KATOWICE, Poland -- The Environment Ministry will start supporting Thailand next year to collect greenhouse gases called hydro-chlorofluorocarbons (HCFCs) used as coolants in air conditioners and refrigerators, according to ministry officials.
The project is part of the ministry's initiative to help other countries collect or neutralize the highly warming gas and thus win credit for greenhouse gas reductions through a joint crediting mechanism (JCM).
HCFCs were introduced in the 1980s to substitute chlorofluorocarbons (CFCs) that were seen as destroying the Earth's ozone layer blocking ultraviolet rays from the sun and increasing the risk of skin cancer. But some HCFCs have an extremely high capacity to trap heat in the Earth's atmosphere, reaching 10,000 times that of carbon dioxide.
This has prompted the international community to revise the Montreal Protocol for ozone layer protection and regulate HCFCs' production, and incorporate its reduction as one of the important goals of the Paris Agreement to fight global warming.
CFC substitutes are collected in Japan from electric appliances that use them, but the gases are released into the environment in developing countries.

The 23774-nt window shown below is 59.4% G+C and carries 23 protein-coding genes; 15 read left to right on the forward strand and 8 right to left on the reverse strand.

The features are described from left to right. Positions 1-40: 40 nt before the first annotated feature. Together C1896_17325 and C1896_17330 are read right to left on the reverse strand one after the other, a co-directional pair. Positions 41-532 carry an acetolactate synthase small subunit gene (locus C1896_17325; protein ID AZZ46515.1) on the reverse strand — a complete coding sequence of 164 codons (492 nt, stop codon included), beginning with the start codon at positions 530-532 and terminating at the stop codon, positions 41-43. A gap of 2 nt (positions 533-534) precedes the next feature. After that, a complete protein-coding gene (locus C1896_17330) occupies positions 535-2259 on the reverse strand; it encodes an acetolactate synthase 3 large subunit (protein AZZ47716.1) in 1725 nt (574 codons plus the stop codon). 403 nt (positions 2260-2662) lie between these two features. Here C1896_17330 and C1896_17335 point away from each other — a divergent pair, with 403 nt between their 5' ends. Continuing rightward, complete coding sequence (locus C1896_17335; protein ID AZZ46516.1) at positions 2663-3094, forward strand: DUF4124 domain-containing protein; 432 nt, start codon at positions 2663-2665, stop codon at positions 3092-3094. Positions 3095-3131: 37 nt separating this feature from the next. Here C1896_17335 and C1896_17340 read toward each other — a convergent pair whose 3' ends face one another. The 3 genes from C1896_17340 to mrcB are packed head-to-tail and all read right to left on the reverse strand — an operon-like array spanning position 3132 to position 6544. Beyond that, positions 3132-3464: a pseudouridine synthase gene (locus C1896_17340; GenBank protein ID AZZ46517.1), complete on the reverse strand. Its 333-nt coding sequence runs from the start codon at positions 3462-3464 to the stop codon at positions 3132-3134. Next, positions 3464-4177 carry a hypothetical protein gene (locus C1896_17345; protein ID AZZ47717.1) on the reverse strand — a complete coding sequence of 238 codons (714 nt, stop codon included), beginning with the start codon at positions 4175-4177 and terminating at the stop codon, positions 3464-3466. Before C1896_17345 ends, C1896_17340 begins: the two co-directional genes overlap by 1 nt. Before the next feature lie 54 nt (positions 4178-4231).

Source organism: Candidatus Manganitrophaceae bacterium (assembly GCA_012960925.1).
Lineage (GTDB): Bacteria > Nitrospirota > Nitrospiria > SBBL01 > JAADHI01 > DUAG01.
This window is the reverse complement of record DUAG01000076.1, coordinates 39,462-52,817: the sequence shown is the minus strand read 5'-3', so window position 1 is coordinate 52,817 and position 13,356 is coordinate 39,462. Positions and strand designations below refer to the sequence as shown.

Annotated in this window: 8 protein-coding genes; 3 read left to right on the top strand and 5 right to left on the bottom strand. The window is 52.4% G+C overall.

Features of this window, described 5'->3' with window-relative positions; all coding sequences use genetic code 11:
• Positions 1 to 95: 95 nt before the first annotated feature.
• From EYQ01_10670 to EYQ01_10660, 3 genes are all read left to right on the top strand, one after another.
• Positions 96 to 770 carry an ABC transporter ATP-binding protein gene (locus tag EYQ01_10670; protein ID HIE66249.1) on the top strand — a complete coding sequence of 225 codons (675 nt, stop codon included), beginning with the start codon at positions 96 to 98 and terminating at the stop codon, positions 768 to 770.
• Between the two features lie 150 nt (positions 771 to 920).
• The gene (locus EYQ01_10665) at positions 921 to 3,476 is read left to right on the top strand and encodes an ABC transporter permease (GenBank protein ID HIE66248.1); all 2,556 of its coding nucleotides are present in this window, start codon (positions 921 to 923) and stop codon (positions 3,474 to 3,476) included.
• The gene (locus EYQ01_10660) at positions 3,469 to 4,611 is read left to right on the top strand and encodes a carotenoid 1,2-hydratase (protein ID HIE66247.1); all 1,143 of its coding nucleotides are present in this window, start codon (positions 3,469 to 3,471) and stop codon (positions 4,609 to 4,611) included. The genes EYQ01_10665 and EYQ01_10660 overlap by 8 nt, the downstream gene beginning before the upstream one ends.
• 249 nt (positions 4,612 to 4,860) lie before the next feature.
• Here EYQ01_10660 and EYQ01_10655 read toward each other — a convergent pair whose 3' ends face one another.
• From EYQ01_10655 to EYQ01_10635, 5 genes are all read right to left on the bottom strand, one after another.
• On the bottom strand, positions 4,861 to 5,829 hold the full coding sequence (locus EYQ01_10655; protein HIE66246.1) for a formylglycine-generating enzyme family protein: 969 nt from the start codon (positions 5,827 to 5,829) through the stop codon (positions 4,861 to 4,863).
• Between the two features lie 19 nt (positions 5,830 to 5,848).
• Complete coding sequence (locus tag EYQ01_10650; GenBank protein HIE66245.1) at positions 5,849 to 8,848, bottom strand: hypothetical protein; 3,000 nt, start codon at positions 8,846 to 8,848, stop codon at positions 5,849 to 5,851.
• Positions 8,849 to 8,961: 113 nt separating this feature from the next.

Under the Environment Ministry's plan, a Japanese company with HCFC collection and neutralization capabilities will collect the gases from car air conditioners around the Thai capital of Bangkok, and burn them at local facilities to render them harmless.
This operation is estimated to neutralize as much as 12 metric tons of HCFCs annually. A ministry official said the government wants to make the project a symbolic case of international cooperation. "We want to actively contribute to countries overseas by using Japanese technology," the official said. The ministry is also in consultations with Vietnamese officials about the possibility of similar cooperation.
The HCFC collection initiative will be announced by Environment Minister Yoshiaki Harada at the 24th Conference of the Parties to the United Nations Framework Convention on Climate Change (COP24).
(Japanese original by Kazuhiro Igarashi, Environment & Science News Department)